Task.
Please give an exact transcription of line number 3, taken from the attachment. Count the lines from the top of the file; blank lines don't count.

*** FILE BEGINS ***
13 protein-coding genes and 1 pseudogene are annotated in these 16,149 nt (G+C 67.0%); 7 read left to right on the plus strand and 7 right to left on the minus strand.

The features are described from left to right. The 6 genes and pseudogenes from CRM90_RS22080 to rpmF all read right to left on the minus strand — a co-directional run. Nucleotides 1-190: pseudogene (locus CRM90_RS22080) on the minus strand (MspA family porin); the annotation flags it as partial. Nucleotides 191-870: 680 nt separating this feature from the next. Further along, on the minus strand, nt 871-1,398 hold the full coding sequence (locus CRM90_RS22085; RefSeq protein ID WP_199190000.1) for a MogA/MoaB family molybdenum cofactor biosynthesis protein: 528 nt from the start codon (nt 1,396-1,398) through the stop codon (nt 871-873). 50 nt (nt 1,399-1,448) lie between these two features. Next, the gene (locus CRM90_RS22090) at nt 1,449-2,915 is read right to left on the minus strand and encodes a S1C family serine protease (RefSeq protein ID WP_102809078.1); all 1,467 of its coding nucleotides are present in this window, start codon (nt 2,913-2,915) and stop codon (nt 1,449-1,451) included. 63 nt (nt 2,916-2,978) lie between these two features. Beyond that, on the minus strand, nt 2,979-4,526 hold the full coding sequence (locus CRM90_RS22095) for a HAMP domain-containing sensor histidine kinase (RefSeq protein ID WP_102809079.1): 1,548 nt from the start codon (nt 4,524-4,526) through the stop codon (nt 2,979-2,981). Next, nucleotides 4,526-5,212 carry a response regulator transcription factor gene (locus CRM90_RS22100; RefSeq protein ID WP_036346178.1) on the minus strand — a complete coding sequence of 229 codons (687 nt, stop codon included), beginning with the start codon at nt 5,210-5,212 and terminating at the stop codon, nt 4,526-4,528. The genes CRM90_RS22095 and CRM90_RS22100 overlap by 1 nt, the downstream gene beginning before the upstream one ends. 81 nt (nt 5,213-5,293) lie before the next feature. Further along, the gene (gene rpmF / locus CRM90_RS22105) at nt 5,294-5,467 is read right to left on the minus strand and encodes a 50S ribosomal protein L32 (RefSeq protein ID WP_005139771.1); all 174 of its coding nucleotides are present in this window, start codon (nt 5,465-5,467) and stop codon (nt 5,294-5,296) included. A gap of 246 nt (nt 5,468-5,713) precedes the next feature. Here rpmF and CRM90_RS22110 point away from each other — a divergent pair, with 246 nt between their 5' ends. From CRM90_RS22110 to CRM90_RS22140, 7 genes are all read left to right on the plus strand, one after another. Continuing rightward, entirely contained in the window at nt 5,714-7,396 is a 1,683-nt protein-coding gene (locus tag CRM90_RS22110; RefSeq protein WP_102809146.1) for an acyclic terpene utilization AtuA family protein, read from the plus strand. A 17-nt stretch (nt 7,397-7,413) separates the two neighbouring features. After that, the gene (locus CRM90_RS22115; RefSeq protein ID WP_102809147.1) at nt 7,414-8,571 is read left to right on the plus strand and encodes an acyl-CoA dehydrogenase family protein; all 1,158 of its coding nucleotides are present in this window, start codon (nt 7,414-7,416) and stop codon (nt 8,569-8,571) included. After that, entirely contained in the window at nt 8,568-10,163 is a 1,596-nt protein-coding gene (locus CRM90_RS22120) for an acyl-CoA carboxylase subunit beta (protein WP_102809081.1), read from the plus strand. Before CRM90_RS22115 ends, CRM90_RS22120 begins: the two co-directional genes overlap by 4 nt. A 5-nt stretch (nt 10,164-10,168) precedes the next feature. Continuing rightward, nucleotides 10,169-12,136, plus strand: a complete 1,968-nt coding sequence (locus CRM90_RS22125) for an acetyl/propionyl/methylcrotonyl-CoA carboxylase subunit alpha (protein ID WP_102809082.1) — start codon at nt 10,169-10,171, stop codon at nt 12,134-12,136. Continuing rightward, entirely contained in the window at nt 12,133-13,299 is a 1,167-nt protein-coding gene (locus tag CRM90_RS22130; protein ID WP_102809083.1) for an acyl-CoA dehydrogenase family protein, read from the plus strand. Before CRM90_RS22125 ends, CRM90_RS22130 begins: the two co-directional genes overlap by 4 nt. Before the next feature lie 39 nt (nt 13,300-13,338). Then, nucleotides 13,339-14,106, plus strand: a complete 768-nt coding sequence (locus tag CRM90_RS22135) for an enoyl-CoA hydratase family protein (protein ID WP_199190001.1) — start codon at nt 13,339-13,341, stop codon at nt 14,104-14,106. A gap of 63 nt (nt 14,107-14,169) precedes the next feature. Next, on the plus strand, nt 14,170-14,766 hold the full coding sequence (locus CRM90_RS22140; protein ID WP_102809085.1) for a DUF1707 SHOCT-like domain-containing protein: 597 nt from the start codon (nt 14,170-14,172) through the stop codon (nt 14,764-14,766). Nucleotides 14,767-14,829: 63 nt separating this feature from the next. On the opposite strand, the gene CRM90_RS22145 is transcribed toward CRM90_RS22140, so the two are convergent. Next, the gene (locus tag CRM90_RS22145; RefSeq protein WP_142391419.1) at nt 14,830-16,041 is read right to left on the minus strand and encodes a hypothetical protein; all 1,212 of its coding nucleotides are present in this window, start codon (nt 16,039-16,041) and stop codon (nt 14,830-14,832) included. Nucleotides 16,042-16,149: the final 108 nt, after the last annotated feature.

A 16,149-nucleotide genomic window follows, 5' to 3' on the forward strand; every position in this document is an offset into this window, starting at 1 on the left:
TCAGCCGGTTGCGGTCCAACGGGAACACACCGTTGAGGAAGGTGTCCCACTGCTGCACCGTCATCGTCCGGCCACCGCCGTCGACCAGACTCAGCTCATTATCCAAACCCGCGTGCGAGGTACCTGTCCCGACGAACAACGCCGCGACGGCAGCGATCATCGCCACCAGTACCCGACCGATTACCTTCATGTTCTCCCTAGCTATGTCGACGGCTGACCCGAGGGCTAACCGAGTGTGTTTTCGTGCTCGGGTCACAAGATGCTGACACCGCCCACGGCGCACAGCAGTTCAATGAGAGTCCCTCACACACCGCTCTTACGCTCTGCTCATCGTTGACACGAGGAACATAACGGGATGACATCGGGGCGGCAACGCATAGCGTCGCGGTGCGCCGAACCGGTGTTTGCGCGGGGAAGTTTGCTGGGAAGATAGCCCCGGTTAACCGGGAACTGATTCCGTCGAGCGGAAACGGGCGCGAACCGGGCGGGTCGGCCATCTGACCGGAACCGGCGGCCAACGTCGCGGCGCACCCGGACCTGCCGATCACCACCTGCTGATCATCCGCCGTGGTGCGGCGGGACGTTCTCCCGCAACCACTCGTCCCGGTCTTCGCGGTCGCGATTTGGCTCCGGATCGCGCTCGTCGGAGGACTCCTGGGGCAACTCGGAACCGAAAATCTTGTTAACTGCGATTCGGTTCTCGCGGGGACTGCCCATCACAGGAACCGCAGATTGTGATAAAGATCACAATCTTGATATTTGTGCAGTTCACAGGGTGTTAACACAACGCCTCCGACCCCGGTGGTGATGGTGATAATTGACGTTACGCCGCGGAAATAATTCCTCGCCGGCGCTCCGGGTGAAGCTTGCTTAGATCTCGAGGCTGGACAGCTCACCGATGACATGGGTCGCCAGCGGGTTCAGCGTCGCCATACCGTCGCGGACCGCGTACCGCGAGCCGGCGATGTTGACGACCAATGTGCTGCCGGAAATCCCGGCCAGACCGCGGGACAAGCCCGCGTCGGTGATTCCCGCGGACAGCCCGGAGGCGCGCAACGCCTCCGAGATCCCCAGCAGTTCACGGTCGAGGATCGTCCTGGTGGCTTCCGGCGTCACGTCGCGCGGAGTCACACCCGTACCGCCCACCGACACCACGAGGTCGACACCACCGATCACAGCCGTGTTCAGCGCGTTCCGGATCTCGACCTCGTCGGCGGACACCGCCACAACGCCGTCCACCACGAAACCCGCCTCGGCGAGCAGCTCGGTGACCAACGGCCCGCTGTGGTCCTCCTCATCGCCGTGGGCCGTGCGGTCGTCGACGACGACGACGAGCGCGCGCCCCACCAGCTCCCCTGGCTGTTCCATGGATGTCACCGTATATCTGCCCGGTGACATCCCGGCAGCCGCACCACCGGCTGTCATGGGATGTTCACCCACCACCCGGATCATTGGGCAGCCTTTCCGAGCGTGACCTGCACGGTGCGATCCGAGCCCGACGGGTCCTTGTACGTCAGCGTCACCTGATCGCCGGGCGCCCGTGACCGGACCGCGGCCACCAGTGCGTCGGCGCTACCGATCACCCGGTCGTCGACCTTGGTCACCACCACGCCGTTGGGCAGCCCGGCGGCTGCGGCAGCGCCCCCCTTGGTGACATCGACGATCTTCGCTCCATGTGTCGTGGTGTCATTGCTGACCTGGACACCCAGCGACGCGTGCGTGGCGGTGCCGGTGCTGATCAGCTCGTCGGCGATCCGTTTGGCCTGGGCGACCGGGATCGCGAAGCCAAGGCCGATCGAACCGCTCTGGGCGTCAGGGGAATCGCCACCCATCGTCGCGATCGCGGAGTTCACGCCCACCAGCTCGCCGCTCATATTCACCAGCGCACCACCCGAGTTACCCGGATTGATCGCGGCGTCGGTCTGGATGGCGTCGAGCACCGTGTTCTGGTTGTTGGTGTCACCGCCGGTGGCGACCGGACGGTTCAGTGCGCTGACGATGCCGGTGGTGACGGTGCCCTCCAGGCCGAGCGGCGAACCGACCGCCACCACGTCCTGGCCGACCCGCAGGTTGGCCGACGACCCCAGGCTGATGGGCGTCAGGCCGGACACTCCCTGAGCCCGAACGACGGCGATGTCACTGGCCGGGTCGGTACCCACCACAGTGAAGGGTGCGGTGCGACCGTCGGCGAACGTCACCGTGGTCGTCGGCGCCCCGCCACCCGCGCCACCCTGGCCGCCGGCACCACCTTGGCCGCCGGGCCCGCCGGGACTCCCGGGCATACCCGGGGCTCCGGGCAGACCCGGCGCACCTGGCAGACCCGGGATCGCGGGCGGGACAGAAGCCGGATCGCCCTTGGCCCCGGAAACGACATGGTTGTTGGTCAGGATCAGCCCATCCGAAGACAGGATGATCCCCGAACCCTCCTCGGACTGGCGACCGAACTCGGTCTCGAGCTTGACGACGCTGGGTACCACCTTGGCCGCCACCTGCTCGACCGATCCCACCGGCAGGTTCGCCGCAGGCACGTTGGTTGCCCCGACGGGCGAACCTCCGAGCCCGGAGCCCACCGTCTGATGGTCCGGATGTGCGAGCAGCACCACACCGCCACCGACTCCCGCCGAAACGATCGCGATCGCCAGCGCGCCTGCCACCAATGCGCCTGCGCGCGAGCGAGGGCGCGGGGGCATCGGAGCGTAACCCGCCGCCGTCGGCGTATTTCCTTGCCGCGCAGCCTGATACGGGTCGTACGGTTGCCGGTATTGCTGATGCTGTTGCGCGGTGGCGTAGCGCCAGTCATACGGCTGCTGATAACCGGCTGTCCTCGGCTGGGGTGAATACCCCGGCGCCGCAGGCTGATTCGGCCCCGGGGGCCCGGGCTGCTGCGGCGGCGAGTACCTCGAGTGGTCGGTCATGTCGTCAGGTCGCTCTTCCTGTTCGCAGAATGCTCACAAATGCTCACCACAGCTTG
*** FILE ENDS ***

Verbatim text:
A 16,149-nucleotide genomic window follows, 5' to 3' on the forward strand; every position in this document is an offset into this window, starting at 1 on the left: